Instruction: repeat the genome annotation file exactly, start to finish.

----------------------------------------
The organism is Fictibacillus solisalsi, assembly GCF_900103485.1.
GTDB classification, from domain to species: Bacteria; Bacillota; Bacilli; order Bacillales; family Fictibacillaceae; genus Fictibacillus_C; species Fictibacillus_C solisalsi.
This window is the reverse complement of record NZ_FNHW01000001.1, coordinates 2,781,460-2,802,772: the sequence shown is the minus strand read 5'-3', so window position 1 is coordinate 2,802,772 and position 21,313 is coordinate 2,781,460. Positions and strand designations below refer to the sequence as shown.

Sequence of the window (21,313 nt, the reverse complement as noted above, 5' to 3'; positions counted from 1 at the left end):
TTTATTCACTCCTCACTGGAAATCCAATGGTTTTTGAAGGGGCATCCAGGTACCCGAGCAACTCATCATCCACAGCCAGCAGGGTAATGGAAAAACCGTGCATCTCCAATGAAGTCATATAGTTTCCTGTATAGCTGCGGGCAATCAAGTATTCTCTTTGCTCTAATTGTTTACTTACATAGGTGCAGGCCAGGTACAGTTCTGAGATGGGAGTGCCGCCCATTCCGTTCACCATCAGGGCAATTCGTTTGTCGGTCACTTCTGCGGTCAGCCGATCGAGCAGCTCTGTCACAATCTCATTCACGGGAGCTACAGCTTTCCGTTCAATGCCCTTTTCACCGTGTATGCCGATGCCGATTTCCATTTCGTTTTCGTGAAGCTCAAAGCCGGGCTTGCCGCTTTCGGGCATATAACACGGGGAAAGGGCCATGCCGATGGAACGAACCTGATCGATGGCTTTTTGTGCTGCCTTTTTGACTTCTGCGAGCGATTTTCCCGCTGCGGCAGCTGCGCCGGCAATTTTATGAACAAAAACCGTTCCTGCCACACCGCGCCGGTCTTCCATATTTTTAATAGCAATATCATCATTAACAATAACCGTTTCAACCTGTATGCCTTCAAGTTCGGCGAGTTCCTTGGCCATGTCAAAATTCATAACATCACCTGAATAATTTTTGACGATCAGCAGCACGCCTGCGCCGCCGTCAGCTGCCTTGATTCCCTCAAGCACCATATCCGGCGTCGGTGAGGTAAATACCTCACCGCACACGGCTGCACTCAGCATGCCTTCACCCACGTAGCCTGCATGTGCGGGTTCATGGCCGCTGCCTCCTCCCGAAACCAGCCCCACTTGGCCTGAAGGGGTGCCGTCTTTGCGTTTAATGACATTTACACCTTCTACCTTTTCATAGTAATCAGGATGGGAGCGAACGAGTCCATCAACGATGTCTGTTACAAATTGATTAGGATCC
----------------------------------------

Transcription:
The organism is Fictibacillus solisalsi, assembly GCF_900103485.1.
GTDB classification, from domain to species: Bacteria; Bacillota; Bacilli; order Bacillales; family Fictibacillaceae; genus Fictibacillus_C; species Fictibacillus_C solisalsi.
This window is the reverse complement of record NZ_FNHW01000001.1, coordinates 2,781,460-2,802,772: the sequence shown is the minus strand read 5'-3', so window position 1 is coordinate 2,802,772 and position 21,313 is coordinate 2,781,460. Positions and strand designations below refer to the sequence as shown.

Sequence of the window (21,313 nt, the reverse complement as noted above, 5' to 3'; positions counted from 1 at the left end):
TTTATTCACTCCTCACTGGAAATCCAATGGTTTTTGAAGGGGCATCCAGGTACCCGAGCAACTCATCATCCACAGCCAGCAGGGTAATGGAAAAACCGTGCATCTCCAATGAAGTCATATAGTTTCCTGTATAGCTGCGGGCAATCAAGTATTCTCTTTGCTCTAATTGTTTACTTACATAGGTGCAGGCCAGGTACAGTTCTGAGATGGGAGTGCCGCCCATTCCGTTCACCATCAGGGCAATTCGTTTGTCGGTCACTTCTGCGGTCAGCCGATCGAGCAGCTCTGTCACAATCTCATTCACGGGAGCTACAGCTTTCCGTTCAATGCCCTTTTCACCGTGTATGCCGATGCCGATTTCCATTTCGTTTTCGTGAAGCTCAAAGCCGGGCTTGCCGCTTTCGGGCATATAACACGGGGAAAGGGCCATGCCGATGGAACGAACCTGATCGATGGCTTTTTGTGCTGCCTTTTTGACTTCTGCGAGCGATTTTCCCGCTGCGGCAGCTGCGCCGGCAATTTTATGAACAAAAACCGTTCCTGCCACACCGCGCCGGTCTTCCATATTTTTAATAGCAATATCATCATTAACAATAACCGTTTCAACCTGTATGCCTTCAAGTTCGGCGAGTTCCTTGGCCATGTCAAAATTCATAACATCACCTGAATAATTTTTGACGATCAGCAGCACGCCTGCGCCGCCGTCAGCTGCCTTGATTCCCTCAAGCACCATATCCGGCGTCGGTGAGGTAAATACCTCACCGCACACGGCTGCACTCAGCATGCCTTCACCCACGTAGCCTGCATGTGCGGGTTCATGGCCGCTGCCTCCTCCCGAAACCAGCCCCACTTGGCCTGAAGGGGTGCCGTCTTTGCGTTTAATGACATTTACACCTTCTACCTTTTCATAGTAATCAGGATGGGAGCGAACGAGTCCATCAACGATGTCTGTTACAAATTGATTAGGATCC